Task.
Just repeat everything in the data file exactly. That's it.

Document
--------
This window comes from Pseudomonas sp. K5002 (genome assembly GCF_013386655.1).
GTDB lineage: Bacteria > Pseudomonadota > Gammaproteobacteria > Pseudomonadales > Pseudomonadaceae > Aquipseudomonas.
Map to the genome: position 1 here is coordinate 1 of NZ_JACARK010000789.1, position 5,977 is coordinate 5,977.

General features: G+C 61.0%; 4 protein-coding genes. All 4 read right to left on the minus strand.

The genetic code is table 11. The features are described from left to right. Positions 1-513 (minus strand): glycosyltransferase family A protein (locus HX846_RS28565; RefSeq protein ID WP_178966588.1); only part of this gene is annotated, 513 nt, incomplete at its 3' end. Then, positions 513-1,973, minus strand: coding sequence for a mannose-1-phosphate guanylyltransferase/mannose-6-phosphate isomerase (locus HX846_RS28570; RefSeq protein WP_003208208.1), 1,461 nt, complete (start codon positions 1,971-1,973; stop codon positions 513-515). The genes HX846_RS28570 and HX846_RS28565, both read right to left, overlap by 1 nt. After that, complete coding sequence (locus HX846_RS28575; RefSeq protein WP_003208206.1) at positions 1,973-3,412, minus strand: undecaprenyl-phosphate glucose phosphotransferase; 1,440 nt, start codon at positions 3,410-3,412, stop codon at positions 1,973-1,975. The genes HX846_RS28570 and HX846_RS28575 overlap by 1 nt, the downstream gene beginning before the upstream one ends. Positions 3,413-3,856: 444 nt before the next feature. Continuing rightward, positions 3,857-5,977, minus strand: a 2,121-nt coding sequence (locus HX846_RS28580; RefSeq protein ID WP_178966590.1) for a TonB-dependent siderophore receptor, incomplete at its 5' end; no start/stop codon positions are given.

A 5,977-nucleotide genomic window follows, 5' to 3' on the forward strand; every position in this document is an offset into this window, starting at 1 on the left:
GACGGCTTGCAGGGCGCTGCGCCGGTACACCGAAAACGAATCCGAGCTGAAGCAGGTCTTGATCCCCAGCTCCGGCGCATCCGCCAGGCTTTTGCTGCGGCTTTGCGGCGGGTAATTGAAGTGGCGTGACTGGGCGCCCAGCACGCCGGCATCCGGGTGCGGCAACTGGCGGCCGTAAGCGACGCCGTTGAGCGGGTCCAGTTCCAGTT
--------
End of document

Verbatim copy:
This window comes from Pseudomonas sp. K5002 (genome assembly GCF_013386655.1).
GTDB lineage: Bacteria > Pseudomonadota > Gammaproteobacteria > Pseudomonadales > Pseudomonadaceae > Aquipseudomonas.
Map to the genome: position 1 here is coordinate 1 of NZ_JACARK010000789.1, position 5,977 is coordinate 5,977.

General features: G+C 61.0%; 4 protein-coding genes. All 4 read right to left on the minus strand.

The genetic code is table 11. The features are described from left to right. Positions 1-513 (minus strand): glycosyltransferase family A protein (locus HX846_RS28565; RefSeq protein ID WP_178966588.1); only part of this gene is annotated, 513 nt, incomplete at its 3' end. Then, positions 513-1,973, minus strand: coding sequence for a mannose-1-phosphate guanylyltransferase/mannose-6-phosphate isomerase (locus HX846_RS28570; RefSeq protein WP_003208208.1), 1,461 nt, complete (start codon positions 1,971-1,973; stop codon positions 513-515). The genes HX846_RS28570 and HX846_RS28565, both read right to left, overlap by 1 nt. After that, complete coding sequence (locus HX846_RS28575; RefSeq protein WP_003208206.1) at positions 1,973-3,412, minus strand: undecaprenyl-phosphate glucose phosphotransferase; 1,440 nt, start codon at positions 3,410-3,412, stop codon at positions 1,973-1,975. The genes HX846_RS28570 and HX846_RS28575 overlap by 1 nt, the downstream gene beginning before the upstream one ends. Positions 3,413-3,856: 444 nt before the next feature. Continuing rightward, positions 3,857-5,977, minus strand: a 2,121-nt coding sequence (locus HX846_RS28580; RefSeq protein ID WP_178966590.1) for a TonB-dependent siderophore receptor, incomplete at its 5' end; no start/stop codon positions are given.

A 5,977-nucleotide genomic window follows, 5' to 3' on the forward strand; every position in this document is an offset into this window, starting at 1 on the left:
GACGGCTTGCAGGGCGCTGCGCCGGTACACCGAAAACGAATCCGAGCTGAAGCAGGTCTTGATCCCCAGCTCCGGCGCATCCGCCAGGCTTTTGCTGCGGCTTTGCGGCGGGTAATTGAAGTGGCGTGACTGGGCGCCCAGCACGCCGGCATCCGGGTGCGGCAACTGGCGGCCGTAAGCGACGCCGTTGAGCGGGTCCAGTTCCAGTT